Update on Parliamentary Divisions on Brexit

Last week there were important Parliamentary Divisions on Brexit and I wanted to update you on how I voted.

I committed prior to the Referendum and prior to the 2017 General Election to honour the result of the Referendum and as such I continued to vote to deliver Brexit.  As I have also consistently stressed I want us to leave in a smooth and orderly fashion and I believe that the best way to do so is via the Withdrawal Agreement which has been negotiated between the UK and European Commission and has been accepted by the 27 ongoing countries of the European Union. 

All my votes have been consistent with us leaving the European Union and doing so quickly via the agreed Withdrawal Agreement which I believe provides the best and surest route to achieving this objective.

For those who have concerns about the “Irish Backstop” I believe the UK already had substantial protections in place and that the practical consequences of the Backstop on the EU (with the UK having many benefits of EU membership whilst being outside of the jurisdiction of the ECJ, not being subject to free movement, having complete control of our fishing waters, not paying in to the EU etc) are such that the EU would never want us to enter the Backstop and if we ever did they would not wish that temporary status to be prolonged.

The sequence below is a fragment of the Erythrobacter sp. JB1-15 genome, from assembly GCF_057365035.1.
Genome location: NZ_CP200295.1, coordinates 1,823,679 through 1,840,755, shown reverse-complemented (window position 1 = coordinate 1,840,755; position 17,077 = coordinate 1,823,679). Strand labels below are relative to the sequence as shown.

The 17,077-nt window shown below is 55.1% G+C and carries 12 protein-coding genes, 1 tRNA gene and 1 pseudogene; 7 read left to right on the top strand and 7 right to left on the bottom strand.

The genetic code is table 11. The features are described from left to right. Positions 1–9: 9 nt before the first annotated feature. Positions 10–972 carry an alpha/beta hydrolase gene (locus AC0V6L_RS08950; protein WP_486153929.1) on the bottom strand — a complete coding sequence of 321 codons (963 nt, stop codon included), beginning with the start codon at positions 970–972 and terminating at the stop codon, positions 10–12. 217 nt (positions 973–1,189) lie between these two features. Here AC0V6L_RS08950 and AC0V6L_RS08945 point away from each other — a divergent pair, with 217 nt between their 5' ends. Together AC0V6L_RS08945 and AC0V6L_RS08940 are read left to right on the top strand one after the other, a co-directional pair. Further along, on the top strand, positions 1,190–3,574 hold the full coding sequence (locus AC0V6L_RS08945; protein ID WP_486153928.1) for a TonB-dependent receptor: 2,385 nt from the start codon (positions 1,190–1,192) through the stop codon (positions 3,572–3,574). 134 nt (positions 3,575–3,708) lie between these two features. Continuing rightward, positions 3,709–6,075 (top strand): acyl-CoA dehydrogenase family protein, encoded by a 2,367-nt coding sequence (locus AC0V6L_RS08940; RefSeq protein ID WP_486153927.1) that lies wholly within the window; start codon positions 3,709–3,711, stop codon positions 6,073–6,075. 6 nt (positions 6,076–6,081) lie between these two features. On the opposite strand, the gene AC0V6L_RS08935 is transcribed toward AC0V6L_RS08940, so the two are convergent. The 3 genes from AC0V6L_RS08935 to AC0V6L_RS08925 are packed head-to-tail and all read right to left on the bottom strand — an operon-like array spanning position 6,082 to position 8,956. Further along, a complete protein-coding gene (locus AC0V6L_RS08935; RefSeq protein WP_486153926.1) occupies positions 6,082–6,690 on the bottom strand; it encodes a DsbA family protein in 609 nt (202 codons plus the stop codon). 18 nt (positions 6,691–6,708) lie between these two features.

In addition the protections we enjoy if we were ever to enter the backstop, and our ability to exit it, have been significantly enhanced by the additional guarantees provided by the EU.  I welcome the high level of commitments made. As explained in an excellent and persuasive joint piece for Policy Exchange (“A Second Look” published 15th March, 2019) by international lawyers Professor Guglielmo Verdirame, Sir Stephen Laws and Richard Ekins, the UK has significant and meaningful protections. 

I further welcome the fact that Lord Bew and Lord Trimble (the former leader of the Official Unionists who won the Nobel Peace Prize for his work on the Belfast Agreement) have both also come to the conclusion that the risks of the Backstop have been massively curtailed (see “The Irish Backstop:  Nothing has changed?  It has actually” also published by Policy Exchange, on 18th March, 2019).